The change comes from a carefully orchestrated set of circumstances that cause Othello to suspect Desdemona. In the poem, Walcott brings up an important image- “bellowing, goaded /a black bull snarled in ribbons of its blood” (Walcott, 23). The image is reminiscent of a Spanish bullfight. The bull has been aggravated beyond bearing and its rage is almost monstrous. The matador goads it with the red flag and, bellowing, it charges when the flag is dropped. Walcott also describes Othello’s grief as “knotted in a handkerchief” (Walcott, 44). The idea of Othello’s woe being situated in a handkerchief links back to Shakespeare’s play. Iago’s carefully planned deceit causes events to spiral to their tragic end when Desdemona first drops her handkerchief. Othello’s trust in Desdemona and his sanity are all tied up in the handkerchief. Like the matador, Iago uses the handkerchief to goad him- planting suspicion and jealousy in his mind. Like the bull, Othello charges in mad anger after the handkerchief falls. By situating Othello’s misery in the handkerchief, Walcott brings its significance to mind. Othello’s rage does not come from sorrow that the handkerchief has been lost. It comes from sorrow at the loss of what the handkerchief stood for. For him, the loss of the handkerchief proved Desdemona’s infidelity and so, he justified his act of murder in his jealousy. The use of this image shifts focus on to the actual murder and the way in which it is read.

One of Walcott’s most important devices is his act of implicating the reader into the flow of events. In his last stanza, after Desdemona is killed, he writes “we harden with mockery at this blackamoor” (Walcott, 41). This line distances the act of murder from the audience (making it a performance to be viewed) and causes the audience to think more deeply about the circumstances surrounding the final act of murder and the narratives that inform their judgement. This directs the attention to the extremely important animal motifs that are present in the epigraph which is borrowed from Iago’s speech in Othello –“Even now, now, very now, an old black ram/ is tupping your white ewe” (Act 1:1, 89). In the play, Iago does not dislike Othello because of his race. He is jealous of Othello’s fame and military prowess. In order to orchestrate Othello’s downfall, Iago plays on the racial fears of the other characters in the play and by extension, the audience’s fears. He uses the images of the ‘black ram’ and the ‘white ewe’ to remind Brabantio of the so called ‘danger’ of miscegenation. With this sentence, Iago also brings up all the stereotypes that surround the black man- the lustful, barbaric, fiendish monster. It is Iago’s careful manipulation of his audience that causes the Othello’s colour and race to become such an important part of the play. Walcott’s use of the epigraph could be read as a reminder of Othello’s race. But, when read in conjunction with the last line of the poem, it seems to play a much larger role. The epigraph reminds the reader that Iago too, was envious of Othello. It reminds the reader that Iago played with the audience’s preconceptions. By distancing the act of murder, Walcott seems to be reminding the audience that Iago played with their conceptions and preventing them from once again, falling prey to the same machinations. This tactic highlights not Othello’s race, but Iago’s jealousy projected upon Othello.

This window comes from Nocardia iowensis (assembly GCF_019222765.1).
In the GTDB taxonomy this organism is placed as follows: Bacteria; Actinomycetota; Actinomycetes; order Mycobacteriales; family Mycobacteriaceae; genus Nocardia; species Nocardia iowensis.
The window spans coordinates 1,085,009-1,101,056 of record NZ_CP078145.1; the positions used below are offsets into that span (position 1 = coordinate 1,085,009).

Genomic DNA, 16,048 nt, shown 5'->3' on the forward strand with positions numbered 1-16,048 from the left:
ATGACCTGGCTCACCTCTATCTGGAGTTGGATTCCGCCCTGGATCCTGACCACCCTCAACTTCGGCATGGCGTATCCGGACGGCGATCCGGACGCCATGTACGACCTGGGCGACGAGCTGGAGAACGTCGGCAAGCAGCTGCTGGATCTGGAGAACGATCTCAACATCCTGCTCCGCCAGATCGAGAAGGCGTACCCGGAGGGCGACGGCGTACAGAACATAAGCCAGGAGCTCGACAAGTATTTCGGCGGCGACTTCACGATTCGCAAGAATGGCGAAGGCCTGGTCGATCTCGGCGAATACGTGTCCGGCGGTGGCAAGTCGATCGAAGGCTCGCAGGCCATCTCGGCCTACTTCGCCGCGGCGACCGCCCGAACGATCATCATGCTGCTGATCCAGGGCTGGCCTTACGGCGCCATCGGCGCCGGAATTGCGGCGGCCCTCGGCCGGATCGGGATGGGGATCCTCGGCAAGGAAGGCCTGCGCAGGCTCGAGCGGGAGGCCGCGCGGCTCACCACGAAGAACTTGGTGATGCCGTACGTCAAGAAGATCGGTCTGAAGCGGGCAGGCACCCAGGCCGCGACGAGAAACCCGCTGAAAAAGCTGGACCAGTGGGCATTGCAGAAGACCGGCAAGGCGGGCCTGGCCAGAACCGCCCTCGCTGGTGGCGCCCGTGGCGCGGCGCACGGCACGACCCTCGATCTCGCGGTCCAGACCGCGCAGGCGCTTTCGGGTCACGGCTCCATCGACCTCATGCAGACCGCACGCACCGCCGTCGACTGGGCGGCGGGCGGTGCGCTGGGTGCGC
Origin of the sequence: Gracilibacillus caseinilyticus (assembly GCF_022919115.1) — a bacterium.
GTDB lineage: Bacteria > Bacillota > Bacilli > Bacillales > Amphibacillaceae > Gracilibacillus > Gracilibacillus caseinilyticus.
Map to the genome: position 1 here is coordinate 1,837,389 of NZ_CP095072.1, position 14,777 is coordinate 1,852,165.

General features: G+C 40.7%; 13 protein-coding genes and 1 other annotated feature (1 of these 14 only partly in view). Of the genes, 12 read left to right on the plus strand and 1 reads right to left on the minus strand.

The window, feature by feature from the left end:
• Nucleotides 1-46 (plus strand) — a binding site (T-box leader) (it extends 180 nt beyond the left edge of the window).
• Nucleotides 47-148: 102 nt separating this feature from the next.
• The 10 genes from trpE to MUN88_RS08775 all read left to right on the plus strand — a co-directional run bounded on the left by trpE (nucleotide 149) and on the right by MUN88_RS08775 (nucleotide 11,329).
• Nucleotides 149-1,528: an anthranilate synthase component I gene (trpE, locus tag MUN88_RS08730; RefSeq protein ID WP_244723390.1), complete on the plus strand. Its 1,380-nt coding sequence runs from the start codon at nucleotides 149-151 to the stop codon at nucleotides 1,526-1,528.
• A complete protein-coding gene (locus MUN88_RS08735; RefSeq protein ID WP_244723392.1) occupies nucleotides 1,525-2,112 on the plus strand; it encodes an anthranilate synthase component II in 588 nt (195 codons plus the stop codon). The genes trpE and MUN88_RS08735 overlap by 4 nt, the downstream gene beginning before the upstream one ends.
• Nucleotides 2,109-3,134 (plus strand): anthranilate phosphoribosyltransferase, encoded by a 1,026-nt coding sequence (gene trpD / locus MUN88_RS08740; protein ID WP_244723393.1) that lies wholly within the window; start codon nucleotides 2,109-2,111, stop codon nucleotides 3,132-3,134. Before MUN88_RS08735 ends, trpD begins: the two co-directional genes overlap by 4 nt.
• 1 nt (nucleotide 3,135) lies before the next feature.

In his poem, Walcott manages to give Othello’s character a certain amount of subjectivity. He frees Othello from the bonds of a racially- constructed identity and allows him to be judged without the stereotype of the monster lurking within the black man. His use of bestial imagery begs the audience to be aware of the prejudices that inform their judgement.